This article is by travel writers Charlene & Richard Mixa of describing their Cheyenne WY visit during the summer of 2011.

Cheyenne: A Vibrant Boot-Stompin’ Town

Get the Spirit of the Old West

The Big Boot in front of Cheyenne Depot

Cheyenne – the name alone conjures up images of the old West with cowboys, rodeos, railroads and majestic plains. It’s a vibrant frontier town that celebrates its western roots as well as a fun lovin’ town that boasts Big Boots, Big Bison, Big Trains, Big Mansions, Big Western Stores and more. Join us on a trip through the past and experience the “Legend of Cheyenne.”

Just across the Wyoming border, Cheyenne is only 90 miles north of Denver, Colorado. Anxious to explore this fascinating town, we first check in at the Nagel Warren Mansion B&B located a couple of blocks from downtown. One of Cheyenne’s most elegant residences it was built by Erasmus Nagle in 1888 and is listed on the National Registry of Historic Places. Today this Victorian Bed & Breakfast hosts twelve rooms. Every room is uniquely decorated to recreate the elegance of the Victorian West, from the ornate staircases to the authentic period wallpaper to the antique furniture and 19th century-style artwork. On a gracious tour of the Mansion we admire the Sitting Area with a beautiful grand piano as the focal point and large upholstered chairs perfect for entertaining friends. Volumes of antique books line the walls of The Library while The Parlour has plenty of windows and a beautifully stenciled ceiling. The Dining Room is the picture of elegance for breakfast or tea. Complimentary refreshments and homemade “sweet treats” are found daily in the Butler Pantry.

Our room, the Emma Room, named after Erasmus Nagle’s wife, is on the second floor of the mansion. A large room with tall windows facing the front lawn and stunningly high ceilings it has a beautiful antique queen bed with matching vanity and dresser. We definitely appreciate the desk and complimentary wireless internet for planning our adventures. Our private bath has a claw foot tub and great shower. Unlike accommodations of the past, it offers central air conditioning, a private bath, telephone, and television in each guest room.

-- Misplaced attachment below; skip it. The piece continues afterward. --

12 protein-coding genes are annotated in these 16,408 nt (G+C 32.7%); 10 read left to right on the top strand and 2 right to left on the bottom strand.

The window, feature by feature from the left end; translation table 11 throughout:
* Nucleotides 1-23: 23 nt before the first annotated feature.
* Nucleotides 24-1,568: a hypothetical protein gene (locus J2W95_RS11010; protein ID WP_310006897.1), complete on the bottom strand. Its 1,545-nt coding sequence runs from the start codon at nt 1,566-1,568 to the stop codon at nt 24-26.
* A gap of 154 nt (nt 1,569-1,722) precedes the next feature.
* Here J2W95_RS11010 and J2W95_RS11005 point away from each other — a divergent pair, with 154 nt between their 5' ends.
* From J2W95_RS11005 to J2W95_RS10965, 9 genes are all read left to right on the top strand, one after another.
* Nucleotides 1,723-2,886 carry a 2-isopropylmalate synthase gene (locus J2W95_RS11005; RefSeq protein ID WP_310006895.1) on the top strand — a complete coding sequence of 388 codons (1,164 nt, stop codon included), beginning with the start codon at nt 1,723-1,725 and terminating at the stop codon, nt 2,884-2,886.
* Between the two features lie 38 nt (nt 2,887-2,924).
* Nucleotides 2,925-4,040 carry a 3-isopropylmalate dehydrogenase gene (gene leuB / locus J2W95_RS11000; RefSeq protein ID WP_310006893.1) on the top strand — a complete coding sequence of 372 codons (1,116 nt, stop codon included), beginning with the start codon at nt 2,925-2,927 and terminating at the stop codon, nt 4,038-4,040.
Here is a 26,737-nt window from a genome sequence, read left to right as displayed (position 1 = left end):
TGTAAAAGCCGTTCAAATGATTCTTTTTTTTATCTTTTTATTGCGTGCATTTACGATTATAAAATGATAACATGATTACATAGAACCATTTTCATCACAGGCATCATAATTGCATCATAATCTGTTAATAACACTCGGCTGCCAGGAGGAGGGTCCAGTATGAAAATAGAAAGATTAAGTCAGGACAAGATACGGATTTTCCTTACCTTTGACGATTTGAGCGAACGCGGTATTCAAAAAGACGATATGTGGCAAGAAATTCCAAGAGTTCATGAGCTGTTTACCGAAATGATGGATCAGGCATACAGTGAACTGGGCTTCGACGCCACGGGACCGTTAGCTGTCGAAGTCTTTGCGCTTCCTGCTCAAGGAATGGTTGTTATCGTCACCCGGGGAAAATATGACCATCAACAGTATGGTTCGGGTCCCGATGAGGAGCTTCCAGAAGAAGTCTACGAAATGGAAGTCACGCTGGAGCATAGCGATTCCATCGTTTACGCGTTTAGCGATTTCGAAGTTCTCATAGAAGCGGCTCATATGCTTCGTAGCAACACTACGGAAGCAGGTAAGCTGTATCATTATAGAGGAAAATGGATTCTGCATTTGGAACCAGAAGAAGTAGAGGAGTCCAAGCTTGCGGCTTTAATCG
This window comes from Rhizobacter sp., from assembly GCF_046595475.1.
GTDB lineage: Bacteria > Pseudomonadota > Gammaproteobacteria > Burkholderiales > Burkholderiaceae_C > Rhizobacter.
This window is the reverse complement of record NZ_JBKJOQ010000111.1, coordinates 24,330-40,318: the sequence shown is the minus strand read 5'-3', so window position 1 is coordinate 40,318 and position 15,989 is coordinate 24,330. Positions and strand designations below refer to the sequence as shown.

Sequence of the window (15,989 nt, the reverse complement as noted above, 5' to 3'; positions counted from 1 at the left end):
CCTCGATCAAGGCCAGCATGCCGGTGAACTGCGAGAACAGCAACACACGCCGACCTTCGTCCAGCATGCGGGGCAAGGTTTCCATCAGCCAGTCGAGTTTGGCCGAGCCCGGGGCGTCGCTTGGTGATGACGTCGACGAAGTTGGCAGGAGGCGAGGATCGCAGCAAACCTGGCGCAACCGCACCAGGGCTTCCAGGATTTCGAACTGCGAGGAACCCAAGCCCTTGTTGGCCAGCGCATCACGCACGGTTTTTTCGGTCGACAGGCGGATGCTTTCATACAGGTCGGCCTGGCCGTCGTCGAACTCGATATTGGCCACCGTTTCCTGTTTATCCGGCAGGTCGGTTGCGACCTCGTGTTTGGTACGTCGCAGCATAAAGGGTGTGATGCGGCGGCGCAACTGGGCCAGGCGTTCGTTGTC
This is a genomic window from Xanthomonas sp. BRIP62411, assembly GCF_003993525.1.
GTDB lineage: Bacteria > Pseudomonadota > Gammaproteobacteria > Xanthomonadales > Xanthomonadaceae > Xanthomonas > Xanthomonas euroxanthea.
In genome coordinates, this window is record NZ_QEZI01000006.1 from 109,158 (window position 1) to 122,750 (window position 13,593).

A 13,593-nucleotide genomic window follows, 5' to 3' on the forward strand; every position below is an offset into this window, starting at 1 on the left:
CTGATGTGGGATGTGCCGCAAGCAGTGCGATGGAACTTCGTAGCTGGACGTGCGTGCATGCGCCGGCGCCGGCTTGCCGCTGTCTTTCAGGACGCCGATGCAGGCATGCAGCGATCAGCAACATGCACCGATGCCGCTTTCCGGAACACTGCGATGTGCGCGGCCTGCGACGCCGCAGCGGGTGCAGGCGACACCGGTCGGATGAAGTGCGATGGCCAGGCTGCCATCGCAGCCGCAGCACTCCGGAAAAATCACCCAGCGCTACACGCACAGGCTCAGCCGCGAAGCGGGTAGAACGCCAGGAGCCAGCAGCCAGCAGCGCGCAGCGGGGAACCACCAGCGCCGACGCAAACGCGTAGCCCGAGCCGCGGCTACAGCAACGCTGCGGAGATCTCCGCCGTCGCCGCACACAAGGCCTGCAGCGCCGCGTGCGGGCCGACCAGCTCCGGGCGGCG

At Depot Plaza we jump on board the Cheyenne Street Railway Trolley. It’s a great 90 minute informative tour of Cheyenne’s past, present and future. As the tour winds through the city we go by major city sites including the Cheyenne Depot, the Wyoming State Capital, the Historic Governor’s Mansion, Cheyenne Botanic Gardens, and Cheyenne Frontier Days Old West Museum. We see the site of the Cheyenne Frontier Days which is the world’s biggest outdoor rodeo and Western celebration held annually in July. Our driver entertains us with amazing “tales” of Cheyenne and the fascinating history of the infamous Cheyenne Social Club. A progressive town it was one of the first city’s to have electricity and the first territory to grant women equal voting rights in December 1869. Cheyenne is home to the Big Boy Steam Engine, Old Number 4004, in Holliday Park. The world’s largest steam locomotive, this powerful coal-fired engine was designed to pull a 3,600-ton train over steep grades between Cheyenne and Ogden, Utah. It’s an insightful tour! We recommend the trolley tour with museum passes. Hop aboard early to take advantage of the “hop on and off.”

It’s Big Boy to Big Boot to Big Railroads! Outside the Cheyenne Depot is a beautifully painted 8 ft. tall cowboy boot. Actually there are twenty Big Boots throughout the city with paintings to celebrate Cheyenne’s history. Trains are big in Cheyenne – it’s the nation’s railroad capital! Located at the geographic center of North America, Cheyenne is strategically situated as a major transportation hub. The Cheyenne Depot was built in 1887 and designated a National Historic Landmark. Formerly the Union Pacific Depot it is acknowledged as one of the most beautiful railroad stations in North America and has been restored to its original glory. At the Depot, we look out over this massive railroad yard and get a better understanding of the influence of the railroad on Cheyenne. Inside are a visitor center, a restaurant and the Cheyenne Depot Museum. Touring the museum we learn the impact and allure of the railroad on Cheyenne with exhibits showcasing the history and romance of the railroad. It also has a wonderful interactive section for children.